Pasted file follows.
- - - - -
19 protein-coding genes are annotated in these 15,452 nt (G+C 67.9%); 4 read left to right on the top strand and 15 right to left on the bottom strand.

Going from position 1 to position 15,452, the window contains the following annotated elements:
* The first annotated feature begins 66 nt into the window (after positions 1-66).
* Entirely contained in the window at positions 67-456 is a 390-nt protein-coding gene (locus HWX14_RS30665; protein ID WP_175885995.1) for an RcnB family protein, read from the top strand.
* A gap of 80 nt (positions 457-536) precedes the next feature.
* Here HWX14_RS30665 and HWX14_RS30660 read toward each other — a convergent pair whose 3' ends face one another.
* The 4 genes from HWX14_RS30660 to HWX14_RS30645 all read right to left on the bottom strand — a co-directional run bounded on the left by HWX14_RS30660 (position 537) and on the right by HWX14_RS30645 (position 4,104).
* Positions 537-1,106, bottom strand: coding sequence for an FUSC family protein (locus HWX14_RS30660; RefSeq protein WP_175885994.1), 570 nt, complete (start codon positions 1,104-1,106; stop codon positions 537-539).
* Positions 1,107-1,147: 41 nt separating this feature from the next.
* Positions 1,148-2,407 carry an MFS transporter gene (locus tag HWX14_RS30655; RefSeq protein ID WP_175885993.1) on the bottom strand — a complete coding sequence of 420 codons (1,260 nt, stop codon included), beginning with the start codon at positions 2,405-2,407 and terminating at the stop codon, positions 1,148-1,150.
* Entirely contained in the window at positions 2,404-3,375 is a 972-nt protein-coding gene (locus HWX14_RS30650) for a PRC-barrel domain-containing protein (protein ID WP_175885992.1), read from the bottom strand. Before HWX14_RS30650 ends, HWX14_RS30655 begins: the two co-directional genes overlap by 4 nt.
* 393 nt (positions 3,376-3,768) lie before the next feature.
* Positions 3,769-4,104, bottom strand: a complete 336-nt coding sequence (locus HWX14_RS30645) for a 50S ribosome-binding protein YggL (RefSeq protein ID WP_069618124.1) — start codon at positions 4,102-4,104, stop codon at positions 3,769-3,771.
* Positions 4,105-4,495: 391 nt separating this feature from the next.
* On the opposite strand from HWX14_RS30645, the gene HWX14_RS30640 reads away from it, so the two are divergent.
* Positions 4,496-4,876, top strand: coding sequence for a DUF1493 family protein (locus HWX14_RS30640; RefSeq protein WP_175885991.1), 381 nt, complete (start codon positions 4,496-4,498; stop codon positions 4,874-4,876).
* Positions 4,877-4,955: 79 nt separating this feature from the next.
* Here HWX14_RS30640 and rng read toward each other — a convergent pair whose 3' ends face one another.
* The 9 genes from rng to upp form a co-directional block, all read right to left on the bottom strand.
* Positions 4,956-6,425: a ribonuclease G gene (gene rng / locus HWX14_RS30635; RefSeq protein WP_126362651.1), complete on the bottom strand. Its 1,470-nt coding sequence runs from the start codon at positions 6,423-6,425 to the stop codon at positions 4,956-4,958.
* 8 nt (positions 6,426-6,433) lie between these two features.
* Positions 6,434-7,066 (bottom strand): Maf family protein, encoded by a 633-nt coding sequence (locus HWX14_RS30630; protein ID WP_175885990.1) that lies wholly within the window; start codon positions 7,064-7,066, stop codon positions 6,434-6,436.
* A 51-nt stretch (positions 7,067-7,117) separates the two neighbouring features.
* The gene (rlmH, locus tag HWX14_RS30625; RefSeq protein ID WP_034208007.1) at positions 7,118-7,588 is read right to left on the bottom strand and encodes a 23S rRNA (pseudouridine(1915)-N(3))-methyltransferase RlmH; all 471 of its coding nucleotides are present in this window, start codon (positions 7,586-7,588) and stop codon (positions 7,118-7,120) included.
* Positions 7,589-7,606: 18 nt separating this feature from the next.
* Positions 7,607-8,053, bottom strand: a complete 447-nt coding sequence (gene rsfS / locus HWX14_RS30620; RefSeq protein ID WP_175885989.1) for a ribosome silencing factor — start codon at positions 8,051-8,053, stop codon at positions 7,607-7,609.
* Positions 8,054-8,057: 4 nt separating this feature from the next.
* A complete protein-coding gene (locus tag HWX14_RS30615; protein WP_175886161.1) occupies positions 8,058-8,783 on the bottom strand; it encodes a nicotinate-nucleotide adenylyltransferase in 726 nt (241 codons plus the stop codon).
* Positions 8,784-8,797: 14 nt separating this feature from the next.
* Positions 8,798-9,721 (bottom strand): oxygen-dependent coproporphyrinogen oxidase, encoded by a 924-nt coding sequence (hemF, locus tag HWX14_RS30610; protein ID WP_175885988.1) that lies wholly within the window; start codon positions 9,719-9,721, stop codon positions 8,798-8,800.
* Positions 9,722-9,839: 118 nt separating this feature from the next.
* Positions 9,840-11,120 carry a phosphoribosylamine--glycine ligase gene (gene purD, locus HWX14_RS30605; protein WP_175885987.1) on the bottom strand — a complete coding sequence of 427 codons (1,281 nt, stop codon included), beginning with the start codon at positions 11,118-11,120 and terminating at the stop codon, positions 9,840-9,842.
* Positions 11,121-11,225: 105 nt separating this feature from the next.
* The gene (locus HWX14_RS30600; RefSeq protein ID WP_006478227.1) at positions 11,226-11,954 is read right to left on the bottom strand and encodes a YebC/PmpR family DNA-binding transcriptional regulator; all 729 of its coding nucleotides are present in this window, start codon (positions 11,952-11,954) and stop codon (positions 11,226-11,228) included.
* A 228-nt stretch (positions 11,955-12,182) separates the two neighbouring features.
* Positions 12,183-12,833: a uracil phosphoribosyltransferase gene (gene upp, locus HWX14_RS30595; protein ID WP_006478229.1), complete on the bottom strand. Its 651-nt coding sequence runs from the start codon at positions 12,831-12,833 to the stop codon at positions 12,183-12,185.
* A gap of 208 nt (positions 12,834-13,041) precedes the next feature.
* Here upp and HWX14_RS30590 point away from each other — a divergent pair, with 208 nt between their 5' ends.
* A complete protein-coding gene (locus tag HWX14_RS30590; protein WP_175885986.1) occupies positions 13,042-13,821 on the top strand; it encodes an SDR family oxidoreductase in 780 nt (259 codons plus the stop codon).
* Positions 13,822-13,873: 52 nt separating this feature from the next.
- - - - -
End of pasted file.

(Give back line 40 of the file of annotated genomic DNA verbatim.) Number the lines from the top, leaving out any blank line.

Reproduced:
* Positions 13,822-13,873: 52 nt separating this feature from the next.